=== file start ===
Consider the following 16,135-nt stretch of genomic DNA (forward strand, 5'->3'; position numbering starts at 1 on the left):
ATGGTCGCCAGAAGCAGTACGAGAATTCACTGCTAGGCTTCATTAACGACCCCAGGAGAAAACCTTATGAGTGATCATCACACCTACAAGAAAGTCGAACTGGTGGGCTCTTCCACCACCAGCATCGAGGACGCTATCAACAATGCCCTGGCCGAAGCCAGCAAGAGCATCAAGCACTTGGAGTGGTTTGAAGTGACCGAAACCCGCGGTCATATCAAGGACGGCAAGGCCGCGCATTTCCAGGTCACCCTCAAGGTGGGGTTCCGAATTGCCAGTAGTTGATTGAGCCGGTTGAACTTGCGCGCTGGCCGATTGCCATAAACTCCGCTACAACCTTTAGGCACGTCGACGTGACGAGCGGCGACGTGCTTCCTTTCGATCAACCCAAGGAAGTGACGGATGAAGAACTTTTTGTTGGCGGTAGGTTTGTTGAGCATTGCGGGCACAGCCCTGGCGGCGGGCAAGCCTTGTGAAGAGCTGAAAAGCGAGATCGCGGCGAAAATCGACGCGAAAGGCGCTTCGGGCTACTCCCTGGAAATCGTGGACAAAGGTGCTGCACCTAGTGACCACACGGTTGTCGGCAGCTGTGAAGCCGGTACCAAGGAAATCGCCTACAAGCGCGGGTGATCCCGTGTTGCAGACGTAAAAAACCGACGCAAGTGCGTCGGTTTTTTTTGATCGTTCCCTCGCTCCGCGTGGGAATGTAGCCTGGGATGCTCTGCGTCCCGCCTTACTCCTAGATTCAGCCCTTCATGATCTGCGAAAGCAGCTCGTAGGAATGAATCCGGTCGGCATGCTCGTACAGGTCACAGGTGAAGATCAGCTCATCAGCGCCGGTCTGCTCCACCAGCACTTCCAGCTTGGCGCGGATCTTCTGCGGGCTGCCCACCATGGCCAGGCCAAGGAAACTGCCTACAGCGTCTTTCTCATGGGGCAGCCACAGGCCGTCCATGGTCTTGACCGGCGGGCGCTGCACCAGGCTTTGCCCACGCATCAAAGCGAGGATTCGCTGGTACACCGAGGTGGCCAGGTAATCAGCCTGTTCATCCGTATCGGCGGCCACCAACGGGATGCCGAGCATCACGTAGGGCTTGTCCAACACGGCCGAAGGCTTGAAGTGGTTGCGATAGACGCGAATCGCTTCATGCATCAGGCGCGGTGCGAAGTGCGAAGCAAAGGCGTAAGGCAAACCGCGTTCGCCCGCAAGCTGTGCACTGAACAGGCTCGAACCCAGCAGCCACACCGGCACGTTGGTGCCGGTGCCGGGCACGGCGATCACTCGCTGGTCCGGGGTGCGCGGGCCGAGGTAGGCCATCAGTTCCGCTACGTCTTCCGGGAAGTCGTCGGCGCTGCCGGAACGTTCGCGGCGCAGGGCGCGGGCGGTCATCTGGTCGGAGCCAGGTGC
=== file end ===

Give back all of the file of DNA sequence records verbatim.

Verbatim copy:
Consider the following 16,135-nt stretch of genomic DNA (forward strand, 5'->3'; position numbering starts at 1 on the left):
ATGGTCGCCAGAAGCAGTACGAGAATTCACTGCTAGGCTTCATTAACGACCCCAGGAGAAAACCTTATGAGTGATCATCACACCTACAAGAAAGTCGAACTGGTGGGCTCTTCCACCACCAGCATCGAGGACGCTATCAACAATGCCCTGGCCGAAGCCAGCAAGAGCATCAAGCACTTGGAGTGGTTTGAAGTGACCGAAACCCGCGGTCATATCAAGGACGGCAAGGCCGCGCATTTCCAGGTCACCCTCAAGGTGGGGTTCCGAATTGCCAGTAGTTGATTGAGCCGGTTGAACTTGCGCGCTGGCCGATTGCCATAAACTCCGCTACAACCTTTAGGCACGTCGACGTGACGAGCGGCGACGTGCTTCCTTTCGATCAACCCAAGGAAGTGACGGATGAAGAACTTTTTGTTGGCGGTAGGTTTGTTGAGCATTGCGGGCACAGCCCTGGCGGCGGGCAAGCCTTGTGAAGAGCTGAAAAGCGAGATCGCGGCGAAAATCGACGCGAAAGGCGCTTCGGGCTACTCCCTGGAAATCGTGGACAAAGGTGCTGCACCTAGTGACCACACGGTTGTCGGCAGCTGTGAAGCCGGTACCAAGGAAATCGCCTACAAGCGCGGGTGATCCCGTGTTGCAGACGTAAAAAACCGACGCAAGTGCGTCGGTTTTTTTTGATCGTTCCCTCGCTCCGCGTGGGAATGTAGCCTGGGATGCTCTGCGTCCCGCCTTACTCCTAGATTCAGCCCTTCATGATCTGCGAAAGCAGCTCGTAGGAATGAATCCGGTCGGCATGCTCGTACAGGTCACAGGTGAAGATCAGCTCATCAGCGCCGGTCTGCTCCACCAGCACTTCCAGCTTGGCGCGGATCTTCTGCGGGCTGCCCACCATGGCCAGGCCAAGGAAACTGCCTACAGCGTCTTTCTCATGGGGCAGCCACAGGCCGTCCATGGTCTTGACCGGCGGGCGCTGCACCAGGCTTTGCCCACGCATCAAAGCGAGGATTCGCTGGTACACCGAGGTGGCCAGGTAATCAGCCTGTTCATCCGTATCGGCGGCCACCAACGGGATGCCGAGCATCACGTAGGGCTTGTCCAACACGGCCGAAGGCTTGAAGTGGTTGCGATAGACGCGAATCGCTTCATGCATCAGGCGCGGTGCGAAGTGCGAAGCAAAGGCGTAAGGCAAACCGCGTTCGCCCGCAAGCTGTGCACTGAACAGGCTCGAACCCAGCAGCCACACCGGCACGTTGGTGCCGGTGCCGGGCACGGCGATCACTCGCTGGTCCGGGGTGCGCGGGCCGAGGTAGGCCATCAGTTCCGCTACGTCTTCCGGGAAGTCGTCGGCGCTGCCGGAACGTTCGCGGCGCAGGGCGCGGGCGGTCATCTGGTCGGAGCCAGGTGC